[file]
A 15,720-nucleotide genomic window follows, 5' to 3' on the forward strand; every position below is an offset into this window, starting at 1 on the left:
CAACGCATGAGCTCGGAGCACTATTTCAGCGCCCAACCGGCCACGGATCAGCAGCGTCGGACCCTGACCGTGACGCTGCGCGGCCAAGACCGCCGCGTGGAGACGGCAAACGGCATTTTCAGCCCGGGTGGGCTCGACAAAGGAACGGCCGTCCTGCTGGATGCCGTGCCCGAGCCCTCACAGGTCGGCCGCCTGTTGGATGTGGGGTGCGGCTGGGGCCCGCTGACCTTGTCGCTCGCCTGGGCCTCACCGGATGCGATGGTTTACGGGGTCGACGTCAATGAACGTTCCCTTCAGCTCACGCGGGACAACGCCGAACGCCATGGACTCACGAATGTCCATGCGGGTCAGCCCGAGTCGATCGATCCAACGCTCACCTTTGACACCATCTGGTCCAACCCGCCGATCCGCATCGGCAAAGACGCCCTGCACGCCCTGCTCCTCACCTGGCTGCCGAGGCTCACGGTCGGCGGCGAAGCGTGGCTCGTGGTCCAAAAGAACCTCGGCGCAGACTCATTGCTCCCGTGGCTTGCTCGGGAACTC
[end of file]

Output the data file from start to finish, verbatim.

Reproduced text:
A 15,720-nucleotide genomic window follows, 5' to 3' on the forward strand; every position below is an offset into this window, starting at 1 on the left:
CAACGCATGAGCTCGGAGCACTATTTCAGCGCCCAACCGGCCACGGATCAGCAGCGTCGGACCCTGACCGTGACGCTGCGCGGCCAAGACCGCCGCGTGGAGACGGCAAACGGCATTTTCAGCCCGGGTGGGCTCGACAAAGGAACGGCCGTCCTGCTGGATGCCGTGCCCGAGCCCTCACAGGTCGGCCGCCTGTTGGATGTGGGGTGCGGCTGGGGCCCGCTGACCTTGTCGCTCGCCTGGGCCTCACCGGATGCGATGGTTTACGGGGTCGACGTCAATGAACGTTCCCTTCAGCTCACGCGGGACAACGCCGAACGCCATGGACTCACGAATGTCCATGCGGGTCAGCCCGAGTCGATCGATCCAACGCTCACCTTTGACACCATCTGGTCCAACCCGCCGATCCGCATCGGCAAAGACGCCCTGCACGCCCTGCTCCTCACCTGGCTGCCGAGGCTCACGGTCGGCGGCGAAGCGTGGCTCGTGGTCCAAAAGAACCTCGGCGCAGACTCATTGCTCCCGTGGCTTGCTCGGGAACTC